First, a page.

In Mattew 5:4 Jesus says, “Blessed are those who mourn, for they shall be comforted.” Grief and mourning are a pivotal part of restoration. It can involve an extensive and painful process of identifying and experiencing many losses. There is much to grieve because much has been taken from you: the loss of control over your own body, sometimes a loss of an entire childhood, the loss of not having had a protective or nurturing family or appropriate role models, and/or the loss of trust.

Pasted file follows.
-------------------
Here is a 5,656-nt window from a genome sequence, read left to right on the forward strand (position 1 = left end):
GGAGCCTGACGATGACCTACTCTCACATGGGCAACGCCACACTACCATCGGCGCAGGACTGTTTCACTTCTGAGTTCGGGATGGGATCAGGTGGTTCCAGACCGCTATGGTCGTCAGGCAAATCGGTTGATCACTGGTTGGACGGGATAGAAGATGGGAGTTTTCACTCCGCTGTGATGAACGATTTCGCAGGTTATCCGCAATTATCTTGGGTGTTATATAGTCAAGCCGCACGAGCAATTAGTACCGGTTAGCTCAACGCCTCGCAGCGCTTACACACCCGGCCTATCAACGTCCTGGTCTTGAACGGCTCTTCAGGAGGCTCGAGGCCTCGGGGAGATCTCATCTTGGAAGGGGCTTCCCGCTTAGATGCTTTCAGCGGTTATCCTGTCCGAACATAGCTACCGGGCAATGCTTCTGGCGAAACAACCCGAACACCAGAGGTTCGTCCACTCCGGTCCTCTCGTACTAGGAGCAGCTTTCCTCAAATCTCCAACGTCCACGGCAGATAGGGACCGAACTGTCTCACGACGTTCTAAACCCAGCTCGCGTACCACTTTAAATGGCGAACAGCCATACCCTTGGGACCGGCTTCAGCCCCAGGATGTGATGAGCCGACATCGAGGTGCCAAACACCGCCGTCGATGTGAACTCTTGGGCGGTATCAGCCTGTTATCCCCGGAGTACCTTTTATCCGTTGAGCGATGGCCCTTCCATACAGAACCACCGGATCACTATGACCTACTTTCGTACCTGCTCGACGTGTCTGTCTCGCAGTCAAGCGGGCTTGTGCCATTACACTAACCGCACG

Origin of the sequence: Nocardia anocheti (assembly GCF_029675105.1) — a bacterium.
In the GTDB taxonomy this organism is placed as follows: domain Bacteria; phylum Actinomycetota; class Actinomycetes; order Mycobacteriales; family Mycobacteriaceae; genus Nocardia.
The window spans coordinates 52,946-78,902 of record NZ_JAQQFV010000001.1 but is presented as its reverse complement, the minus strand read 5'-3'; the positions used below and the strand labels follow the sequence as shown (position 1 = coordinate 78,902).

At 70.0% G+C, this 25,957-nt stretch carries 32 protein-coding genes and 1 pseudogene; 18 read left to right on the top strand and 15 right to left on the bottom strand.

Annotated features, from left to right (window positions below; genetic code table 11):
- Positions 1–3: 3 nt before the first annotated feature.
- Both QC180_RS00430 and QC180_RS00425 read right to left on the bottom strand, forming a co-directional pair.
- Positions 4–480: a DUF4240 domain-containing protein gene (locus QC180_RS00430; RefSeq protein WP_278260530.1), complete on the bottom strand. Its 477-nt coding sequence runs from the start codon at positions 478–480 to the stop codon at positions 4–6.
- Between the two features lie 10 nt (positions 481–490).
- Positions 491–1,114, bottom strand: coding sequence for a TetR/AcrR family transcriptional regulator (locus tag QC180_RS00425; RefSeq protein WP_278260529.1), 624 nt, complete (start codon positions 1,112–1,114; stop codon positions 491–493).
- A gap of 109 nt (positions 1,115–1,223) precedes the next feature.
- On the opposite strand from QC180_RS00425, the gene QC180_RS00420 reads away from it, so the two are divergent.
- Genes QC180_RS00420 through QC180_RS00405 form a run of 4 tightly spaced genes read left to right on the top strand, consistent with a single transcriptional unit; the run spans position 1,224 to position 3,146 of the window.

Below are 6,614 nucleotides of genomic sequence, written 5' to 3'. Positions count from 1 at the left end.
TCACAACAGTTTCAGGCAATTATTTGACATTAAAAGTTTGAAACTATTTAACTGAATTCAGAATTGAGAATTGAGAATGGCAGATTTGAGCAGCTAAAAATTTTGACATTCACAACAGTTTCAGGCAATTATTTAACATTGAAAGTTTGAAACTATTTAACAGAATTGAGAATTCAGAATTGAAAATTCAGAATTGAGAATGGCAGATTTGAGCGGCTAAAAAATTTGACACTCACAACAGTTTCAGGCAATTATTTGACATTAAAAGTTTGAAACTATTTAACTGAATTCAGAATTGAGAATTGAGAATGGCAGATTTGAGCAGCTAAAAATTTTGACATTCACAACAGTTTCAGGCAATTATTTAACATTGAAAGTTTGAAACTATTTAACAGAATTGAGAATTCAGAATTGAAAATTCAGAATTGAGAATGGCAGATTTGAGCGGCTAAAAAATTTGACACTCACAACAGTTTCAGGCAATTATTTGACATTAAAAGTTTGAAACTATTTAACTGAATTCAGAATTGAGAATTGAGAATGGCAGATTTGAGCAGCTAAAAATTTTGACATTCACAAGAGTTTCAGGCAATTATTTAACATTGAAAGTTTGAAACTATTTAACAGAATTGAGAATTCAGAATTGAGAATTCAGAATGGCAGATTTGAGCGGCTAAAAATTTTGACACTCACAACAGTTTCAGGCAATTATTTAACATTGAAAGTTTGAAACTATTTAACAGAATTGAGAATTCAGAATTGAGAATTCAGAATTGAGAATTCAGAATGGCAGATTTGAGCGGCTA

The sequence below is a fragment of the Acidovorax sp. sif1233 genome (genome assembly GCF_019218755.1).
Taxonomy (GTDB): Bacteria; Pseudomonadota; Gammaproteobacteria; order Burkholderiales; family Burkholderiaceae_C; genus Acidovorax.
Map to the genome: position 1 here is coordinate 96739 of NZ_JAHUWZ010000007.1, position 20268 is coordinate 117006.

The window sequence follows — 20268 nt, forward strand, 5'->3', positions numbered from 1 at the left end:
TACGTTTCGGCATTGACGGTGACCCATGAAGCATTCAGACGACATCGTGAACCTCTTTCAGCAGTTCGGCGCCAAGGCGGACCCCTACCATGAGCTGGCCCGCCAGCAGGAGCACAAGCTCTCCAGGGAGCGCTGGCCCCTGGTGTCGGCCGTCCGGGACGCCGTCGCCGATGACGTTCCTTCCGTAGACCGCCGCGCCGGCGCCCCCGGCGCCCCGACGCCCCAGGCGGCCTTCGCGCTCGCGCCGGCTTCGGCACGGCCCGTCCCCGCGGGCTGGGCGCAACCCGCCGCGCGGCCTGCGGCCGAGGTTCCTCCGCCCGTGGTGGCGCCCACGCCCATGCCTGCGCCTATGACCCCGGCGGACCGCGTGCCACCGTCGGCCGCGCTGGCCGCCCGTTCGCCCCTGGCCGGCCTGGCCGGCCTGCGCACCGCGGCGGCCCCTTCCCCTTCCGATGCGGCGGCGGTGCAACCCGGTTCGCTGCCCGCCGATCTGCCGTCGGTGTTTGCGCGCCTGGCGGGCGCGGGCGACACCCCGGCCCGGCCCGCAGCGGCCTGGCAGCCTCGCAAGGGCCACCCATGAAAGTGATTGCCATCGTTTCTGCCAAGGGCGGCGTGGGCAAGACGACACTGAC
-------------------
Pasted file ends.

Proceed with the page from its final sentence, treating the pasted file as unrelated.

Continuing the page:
Grief might be ongoing, not just a step that is done and completed quickly, as victims face multiple losses they have suffered and are involved in the process of engaging grief as it emerges. Grieving outside of God’s redemptive work can be so overwhelming that it leaves no room for introspection and leads to despair. However, participating in God’s grief can be redemptive because you don’t have to deny or minimize what happened to you. Sorrow is embracing the sadness of losses that have grieved and angered the heart of God. Victims often fail to realize that God’s own sorrow for what has happened is deep and profound. Mourn. Grieve. Cry. God is grieved by and angry at what happened to you. He is even more grieved and angry than you are, so you are invited to participate with God in his grief and anger. (Justin and Lindsey Holcomb, Rid of My Disgrace, p. 61-62).